Brooklyn lowlife Willie and his buddy drive Willie's Hungarian cousin Eva to Florida.
Back in the excess-is-best 1980s, the pared-down minimalism of 1984's Stranger than Paradise
played like the product of another time--or even another planet. It was so "off," i.e. offbeat and off-kilter, it was (right) on
. Now seen as a classic of American independent cinema, it compares favorably to other monochromatic first features, like Border Radio
and Mala Noche
(also lovingly restored by the movie mavens at the Criterion Collection). The acclaim was justified--except it wasn't Jarmusch's first film. That honor belongs to 1980's Permanent Vacation
, making its long-awaited digital debut on this two-disc set. Shot by Tom DiCillo, Jarmusch's initial offering revolves around the name Parker: Chris Parker is Aloysious Parker, a ducktailed New Yorker with a jones for Charlie Parker. Allie's a drifter and a dime-store philosopher. "That's how thing work for me," he drawls in voice-over, "I go from this place, this person, to that place or person." And so he does. Fresh from NYU, where he assisted Nicholas Ray, Jarmusch displays an innate talent for framing and dialogue (Allie lives for "vibrating, bugged-out sound"). His touch with actors--Frankie Faison's raconteur aside--is less assured, but he learned quickly. Lounge Lizard John Lurie cameos as a sax player. DiCillo returns for Stranger than Paradise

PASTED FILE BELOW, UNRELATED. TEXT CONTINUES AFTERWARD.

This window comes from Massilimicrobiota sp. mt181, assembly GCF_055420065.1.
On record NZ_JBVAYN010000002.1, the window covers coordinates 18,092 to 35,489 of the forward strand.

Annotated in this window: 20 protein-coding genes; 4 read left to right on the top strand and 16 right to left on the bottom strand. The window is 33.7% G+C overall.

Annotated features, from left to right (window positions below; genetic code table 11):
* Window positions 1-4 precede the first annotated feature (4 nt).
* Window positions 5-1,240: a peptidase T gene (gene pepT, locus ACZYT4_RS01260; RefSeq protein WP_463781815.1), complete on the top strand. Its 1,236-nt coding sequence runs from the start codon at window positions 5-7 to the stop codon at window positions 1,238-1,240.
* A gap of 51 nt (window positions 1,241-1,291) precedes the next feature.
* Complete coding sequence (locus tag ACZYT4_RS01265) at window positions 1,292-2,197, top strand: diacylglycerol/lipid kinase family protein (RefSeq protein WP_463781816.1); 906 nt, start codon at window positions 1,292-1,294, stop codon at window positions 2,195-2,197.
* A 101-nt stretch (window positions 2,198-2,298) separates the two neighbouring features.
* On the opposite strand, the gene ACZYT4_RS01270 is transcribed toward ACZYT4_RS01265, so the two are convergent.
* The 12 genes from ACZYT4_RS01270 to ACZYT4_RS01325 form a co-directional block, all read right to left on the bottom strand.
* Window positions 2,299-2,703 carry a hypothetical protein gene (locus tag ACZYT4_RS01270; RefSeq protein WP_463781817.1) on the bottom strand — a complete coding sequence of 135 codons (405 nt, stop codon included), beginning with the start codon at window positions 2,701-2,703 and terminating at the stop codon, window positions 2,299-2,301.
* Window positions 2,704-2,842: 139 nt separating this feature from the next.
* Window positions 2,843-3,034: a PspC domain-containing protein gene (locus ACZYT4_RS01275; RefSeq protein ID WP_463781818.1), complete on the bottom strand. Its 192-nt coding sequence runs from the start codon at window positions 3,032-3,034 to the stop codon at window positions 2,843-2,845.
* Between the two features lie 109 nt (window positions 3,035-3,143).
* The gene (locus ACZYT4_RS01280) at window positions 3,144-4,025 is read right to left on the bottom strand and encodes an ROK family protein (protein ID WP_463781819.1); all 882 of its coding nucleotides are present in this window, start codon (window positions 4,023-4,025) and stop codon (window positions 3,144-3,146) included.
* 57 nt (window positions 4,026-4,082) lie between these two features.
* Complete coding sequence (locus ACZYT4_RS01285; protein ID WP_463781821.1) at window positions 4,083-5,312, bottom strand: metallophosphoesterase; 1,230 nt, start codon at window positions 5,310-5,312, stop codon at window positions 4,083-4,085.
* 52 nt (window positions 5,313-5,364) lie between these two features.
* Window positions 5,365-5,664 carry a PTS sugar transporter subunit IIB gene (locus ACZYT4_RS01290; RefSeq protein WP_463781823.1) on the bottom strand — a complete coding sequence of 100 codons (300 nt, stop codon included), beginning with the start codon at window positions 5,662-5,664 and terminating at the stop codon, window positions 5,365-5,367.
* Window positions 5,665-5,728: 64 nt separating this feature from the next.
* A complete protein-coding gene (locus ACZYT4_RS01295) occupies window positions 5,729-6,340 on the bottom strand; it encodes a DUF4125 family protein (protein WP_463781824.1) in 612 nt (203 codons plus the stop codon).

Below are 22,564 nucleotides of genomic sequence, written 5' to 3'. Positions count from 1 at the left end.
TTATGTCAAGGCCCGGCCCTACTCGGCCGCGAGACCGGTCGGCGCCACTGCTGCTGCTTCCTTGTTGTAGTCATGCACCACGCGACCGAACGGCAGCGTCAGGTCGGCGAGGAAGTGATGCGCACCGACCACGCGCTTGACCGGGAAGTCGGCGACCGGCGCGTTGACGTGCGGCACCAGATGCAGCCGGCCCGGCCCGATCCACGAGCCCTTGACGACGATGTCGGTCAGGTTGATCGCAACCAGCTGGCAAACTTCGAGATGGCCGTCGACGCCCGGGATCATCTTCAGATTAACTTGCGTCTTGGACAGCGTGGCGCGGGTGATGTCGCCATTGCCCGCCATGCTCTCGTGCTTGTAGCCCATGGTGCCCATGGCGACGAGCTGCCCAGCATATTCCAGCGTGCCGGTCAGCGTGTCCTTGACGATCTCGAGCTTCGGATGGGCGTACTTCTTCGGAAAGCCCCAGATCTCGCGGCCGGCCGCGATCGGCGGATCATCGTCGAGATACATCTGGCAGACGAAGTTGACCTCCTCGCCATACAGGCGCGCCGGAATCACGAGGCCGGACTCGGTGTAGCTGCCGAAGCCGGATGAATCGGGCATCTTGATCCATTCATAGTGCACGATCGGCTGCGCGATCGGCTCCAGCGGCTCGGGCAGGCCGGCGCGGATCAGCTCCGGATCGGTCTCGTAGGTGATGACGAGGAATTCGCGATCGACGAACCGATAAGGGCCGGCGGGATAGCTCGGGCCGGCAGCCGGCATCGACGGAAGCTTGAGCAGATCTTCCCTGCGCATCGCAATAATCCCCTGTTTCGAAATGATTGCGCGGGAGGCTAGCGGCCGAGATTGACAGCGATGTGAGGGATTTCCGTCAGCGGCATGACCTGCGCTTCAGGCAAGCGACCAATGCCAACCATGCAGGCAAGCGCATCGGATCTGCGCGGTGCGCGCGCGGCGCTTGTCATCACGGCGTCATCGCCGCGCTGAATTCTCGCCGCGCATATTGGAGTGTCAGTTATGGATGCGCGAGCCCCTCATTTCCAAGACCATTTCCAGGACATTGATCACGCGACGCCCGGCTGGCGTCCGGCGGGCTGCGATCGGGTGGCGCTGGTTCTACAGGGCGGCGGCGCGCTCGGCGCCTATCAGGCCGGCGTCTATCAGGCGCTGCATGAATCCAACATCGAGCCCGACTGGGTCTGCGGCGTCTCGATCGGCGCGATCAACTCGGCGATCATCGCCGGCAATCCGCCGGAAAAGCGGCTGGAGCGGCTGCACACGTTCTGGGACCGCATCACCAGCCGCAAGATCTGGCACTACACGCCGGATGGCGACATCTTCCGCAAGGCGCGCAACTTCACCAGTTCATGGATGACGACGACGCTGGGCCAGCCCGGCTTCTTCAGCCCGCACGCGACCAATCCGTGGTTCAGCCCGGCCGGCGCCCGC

, in which he and Jarmusch trade color for black and white stock (donated by Wim Wenders). In this "semi-neorealist black comedy," as the filmmaker puts it in the production notes (included with this set), Hungarian teenager Eva (Eszter Balint) arrives in New York ("The New World") to stay with her cousin, Willie (Lurie). A drifter, like Allie, she continues on to Cleveland ("One Year Later") and Florida ("Paradise"). With nothing better to do, Willie and Eddie (Richard Edson) tag along. As opposed to the rapid-fire cutting of the day, Jarmusch uses static shots divided by black screen. He may have taken cues from Ozu and The Honeymooners
--dig those porkpie hats--but the end product couldn’t be more idiosyncratic.
This director-approved double-feature comes complete with a German TV documentary (Kino '84: Jim Jarmusch), behind-the-scenes footage, US and Japanese trailers, and a 44-page booklet with essays by J. Hoberman and Luc Sante. Just as Stranger than Paradise stands as one of the defining films of the 1980s, this special edition represents one of the most essential DVD releases of the 2000s. --Kathleen C. Fennessy